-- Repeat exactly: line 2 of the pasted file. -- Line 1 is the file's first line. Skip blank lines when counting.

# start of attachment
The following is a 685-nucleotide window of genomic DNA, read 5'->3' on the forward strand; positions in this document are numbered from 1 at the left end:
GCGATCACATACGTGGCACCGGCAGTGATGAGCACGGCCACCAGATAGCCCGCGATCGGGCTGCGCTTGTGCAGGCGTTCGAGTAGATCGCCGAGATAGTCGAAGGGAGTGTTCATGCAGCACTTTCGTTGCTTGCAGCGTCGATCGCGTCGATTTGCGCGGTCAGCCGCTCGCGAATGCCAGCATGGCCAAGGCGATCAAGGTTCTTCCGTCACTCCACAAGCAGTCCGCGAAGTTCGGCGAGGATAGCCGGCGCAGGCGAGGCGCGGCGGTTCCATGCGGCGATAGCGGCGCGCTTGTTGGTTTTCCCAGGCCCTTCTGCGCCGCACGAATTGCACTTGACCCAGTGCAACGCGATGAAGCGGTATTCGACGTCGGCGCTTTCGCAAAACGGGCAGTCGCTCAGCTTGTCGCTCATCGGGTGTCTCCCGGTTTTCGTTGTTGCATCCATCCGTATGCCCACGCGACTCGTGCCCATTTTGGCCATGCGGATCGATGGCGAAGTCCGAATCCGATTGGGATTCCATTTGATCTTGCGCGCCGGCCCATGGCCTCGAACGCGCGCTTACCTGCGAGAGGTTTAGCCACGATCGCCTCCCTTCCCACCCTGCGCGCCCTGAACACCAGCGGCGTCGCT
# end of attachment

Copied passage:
GCGATCACATACGTGGCACCGGCAGTGATGAGCACGGCCACCAGATAGCCCGCGATCGGGCTGCGCTTGTGCAGGCGTTCGAGTAGATCGCCGAGATAGTCGAAGGGAGTGTTCATGCAGCACTTTCGTTGCTTGCAGCGTCGATCGCGTCGATTTGCGCGGTCAGCCGCTCGCGAATGCCAGCATGGCCAAGGCGATCAAGGTTCTTCCGTCACTCCACAAGCAGTCCGCGAAGTTCGGCGAGGATAGCCGGCGCAGGCGAGGCGCGGCGGTTCCATGCGGCGATAGCGGCGCGCTTGTTGGTTTTCCCAGGCCCTTCTGCGCCGCACGAATTGCACTTGACCCAGTGCAACGCGATGAAGCGGTATTCGACGTCGGCGCTTTCGCAAAACGGGCAGTCGCTCAGCTTGTCGCTCATCGGGTGTCTCCCGGTTTTCGTTGTTGCATCCATCCGTATGCCCACGCGACTCGTGCCCATTTTGGCCATGCGGATCGATGGCGAAGTCCGAATCCGATTGGGATTCCATTTGATCTTGCGCGCCGGCCCATGGCCTCGAACGCGCGCTTACCTGCGAGAGGTTTAGCCACGATCGCCTCCCTTCCCACCCTGCGCGCCCTGAACACCAGCGGCGTCGCT